Time for some space comic fun

If you’re a genre movie geek, you’re gonna love that James Gunn’s fingerprints are all over this thing. There’s snappy writing, ridiculous action set-pieces and  numerous cameos peppered throughout and that’s even before the Marvel logo comes up!

These guys are going to save the Universe? You got to be kidding me
These guys are going to save the Universe? You got to be kidding me

Guardians of The Galaxy is a space faring romp that might have been a risky endeavour for Marvel Studios. After all, the last few space adventure epics have barely had any measure of success. Additionally, these are unknown characters outside of the world of comics, unlike the members of The Avengers, The Fantastic Four, or even The X-Men. While both Thor movies have hinted at the cosmic scale of the Marvel cinematic universe, we’ve barely caught a glimpseof the numerous forces out there, although The Avengers did introduce the Chitauri and we had a small glimpse of Thanos. Also, the mid-credits sting for Thor: The Dark World did set up the Guardians of The Galaxy with an appearance by The Collector (Benicio Del Toro). In this movie, however, we are zipping from planet to star systems and more, with Earth only making a smidgen of an appearance.

Star Lord, saviour or scourge of the galaxy? What you've never heard of him?
Star Lord, saviour or scourge of the galaxy? What you’ve never heard of him?

So here’s the simple summary, Peter Quill a.k.a. Star-Lord (Chris Pratt) gets caught up in the machinations of Ronan the Accuser (Lee Pace) who intends to destroy the planet Xandar, home of the Nova Crops. As you get into the movie, you can draw your own analogies in comparison to real world events, and see how everything fits in, not that it actually matters. Ronan’s the bad guy, everyone else tries to stop him. That’s the basic set-up. As for the rest? The characters are a joy to hang with for a couple of hours and the action set-pieces are exciting, though the movie does tend to get a tad ‘messy’. Someone might even spot the kitchen sink flying by somewhere.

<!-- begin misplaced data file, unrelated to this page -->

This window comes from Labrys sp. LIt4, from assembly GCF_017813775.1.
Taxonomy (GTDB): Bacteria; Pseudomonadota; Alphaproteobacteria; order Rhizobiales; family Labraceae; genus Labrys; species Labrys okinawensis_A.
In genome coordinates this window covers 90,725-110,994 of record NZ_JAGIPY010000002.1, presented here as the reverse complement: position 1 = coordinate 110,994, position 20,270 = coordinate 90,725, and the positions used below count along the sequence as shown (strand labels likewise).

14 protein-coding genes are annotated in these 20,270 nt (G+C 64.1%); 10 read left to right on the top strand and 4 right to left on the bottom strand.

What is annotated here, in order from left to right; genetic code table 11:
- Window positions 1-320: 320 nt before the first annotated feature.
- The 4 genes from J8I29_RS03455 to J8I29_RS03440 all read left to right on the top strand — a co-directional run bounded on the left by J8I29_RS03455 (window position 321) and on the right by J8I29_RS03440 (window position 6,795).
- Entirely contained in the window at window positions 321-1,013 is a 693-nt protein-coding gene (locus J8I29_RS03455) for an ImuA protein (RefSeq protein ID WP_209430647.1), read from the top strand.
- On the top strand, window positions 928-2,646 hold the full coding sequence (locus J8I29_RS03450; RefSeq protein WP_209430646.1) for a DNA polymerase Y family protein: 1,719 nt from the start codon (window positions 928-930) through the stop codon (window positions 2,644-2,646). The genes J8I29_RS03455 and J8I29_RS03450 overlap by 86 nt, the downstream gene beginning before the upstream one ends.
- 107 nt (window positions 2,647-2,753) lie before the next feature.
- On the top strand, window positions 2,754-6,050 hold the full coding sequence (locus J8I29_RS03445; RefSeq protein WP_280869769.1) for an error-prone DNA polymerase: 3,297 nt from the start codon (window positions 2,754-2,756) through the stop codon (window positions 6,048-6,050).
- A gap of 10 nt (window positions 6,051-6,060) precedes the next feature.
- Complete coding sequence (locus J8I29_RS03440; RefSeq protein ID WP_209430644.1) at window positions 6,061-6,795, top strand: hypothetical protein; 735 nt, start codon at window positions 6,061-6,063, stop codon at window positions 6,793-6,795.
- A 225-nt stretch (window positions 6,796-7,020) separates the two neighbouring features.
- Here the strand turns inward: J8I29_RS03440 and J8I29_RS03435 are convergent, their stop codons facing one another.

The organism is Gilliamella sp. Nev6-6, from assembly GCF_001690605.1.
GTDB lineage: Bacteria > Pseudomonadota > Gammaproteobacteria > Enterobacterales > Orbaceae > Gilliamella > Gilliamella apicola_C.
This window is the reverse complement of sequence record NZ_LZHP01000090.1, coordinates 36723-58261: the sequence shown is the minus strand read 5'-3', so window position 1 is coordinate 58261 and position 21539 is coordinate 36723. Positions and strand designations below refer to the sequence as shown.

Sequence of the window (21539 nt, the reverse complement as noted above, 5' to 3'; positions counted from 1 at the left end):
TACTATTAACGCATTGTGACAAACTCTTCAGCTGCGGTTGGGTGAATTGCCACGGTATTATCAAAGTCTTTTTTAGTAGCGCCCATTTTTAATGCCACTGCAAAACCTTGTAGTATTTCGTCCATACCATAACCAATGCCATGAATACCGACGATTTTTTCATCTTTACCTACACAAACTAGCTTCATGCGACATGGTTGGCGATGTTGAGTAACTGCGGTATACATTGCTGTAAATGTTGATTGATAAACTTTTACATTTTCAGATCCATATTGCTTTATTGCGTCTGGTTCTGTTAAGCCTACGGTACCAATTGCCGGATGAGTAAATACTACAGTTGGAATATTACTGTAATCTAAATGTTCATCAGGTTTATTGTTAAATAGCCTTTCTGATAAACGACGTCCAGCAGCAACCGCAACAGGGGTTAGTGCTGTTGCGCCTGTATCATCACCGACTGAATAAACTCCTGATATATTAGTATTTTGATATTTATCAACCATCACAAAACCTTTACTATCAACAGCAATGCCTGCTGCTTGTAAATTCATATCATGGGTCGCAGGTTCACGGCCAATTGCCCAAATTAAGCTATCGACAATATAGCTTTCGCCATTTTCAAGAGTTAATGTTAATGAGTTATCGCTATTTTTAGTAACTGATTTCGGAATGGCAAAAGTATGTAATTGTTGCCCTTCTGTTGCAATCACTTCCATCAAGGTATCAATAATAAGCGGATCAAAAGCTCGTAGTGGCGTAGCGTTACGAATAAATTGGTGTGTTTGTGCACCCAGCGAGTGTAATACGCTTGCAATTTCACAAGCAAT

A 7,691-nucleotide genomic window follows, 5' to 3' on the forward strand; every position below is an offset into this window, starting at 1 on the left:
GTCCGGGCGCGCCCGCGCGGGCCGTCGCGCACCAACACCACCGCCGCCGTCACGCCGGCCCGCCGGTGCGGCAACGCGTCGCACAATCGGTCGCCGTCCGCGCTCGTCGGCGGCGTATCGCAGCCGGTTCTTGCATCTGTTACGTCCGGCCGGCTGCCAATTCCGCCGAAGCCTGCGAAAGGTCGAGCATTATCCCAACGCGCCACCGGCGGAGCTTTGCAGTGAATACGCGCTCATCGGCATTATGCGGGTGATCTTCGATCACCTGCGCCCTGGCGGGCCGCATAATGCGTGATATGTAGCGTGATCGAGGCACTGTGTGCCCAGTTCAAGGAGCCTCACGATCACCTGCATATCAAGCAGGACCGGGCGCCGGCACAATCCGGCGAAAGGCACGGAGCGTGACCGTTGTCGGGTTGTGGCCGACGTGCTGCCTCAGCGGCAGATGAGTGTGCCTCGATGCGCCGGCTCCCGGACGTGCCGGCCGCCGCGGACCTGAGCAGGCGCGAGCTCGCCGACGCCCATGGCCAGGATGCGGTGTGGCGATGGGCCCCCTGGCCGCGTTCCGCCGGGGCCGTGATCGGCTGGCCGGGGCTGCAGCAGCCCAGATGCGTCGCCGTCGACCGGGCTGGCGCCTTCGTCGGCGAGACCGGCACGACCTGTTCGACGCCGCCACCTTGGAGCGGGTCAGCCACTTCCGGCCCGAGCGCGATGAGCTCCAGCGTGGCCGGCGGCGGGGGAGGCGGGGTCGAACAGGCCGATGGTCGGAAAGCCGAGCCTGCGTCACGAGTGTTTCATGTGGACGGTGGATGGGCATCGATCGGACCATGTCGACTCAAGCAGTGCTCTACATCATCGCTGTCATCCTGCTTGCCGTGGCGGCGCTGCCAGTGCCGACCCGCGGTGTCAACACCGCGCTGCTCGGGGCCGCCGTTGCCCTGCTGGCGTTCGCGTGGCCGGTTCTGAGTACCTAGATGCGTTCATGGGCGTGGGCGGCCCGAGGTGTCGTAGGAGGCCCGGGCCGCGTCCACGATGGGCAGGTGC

Unlike with The Avengers where most of the characters had their own movie to establish their presence, almost every main Guardians of The Galaxy character had to have their character established within  a relatively short time-frame. We are introduced to Peter first and then we follow him and discover the others as we go along. It works amazingly well with motivations set-up fairly quickly and convincingly that by the time the ‘Guardians’ do come together, we’re rooting for them. Each of the required characters has his/her/its own presence and they each have their moments, some have more than others.

Prison yellow does suit them
Prison yellow does suit them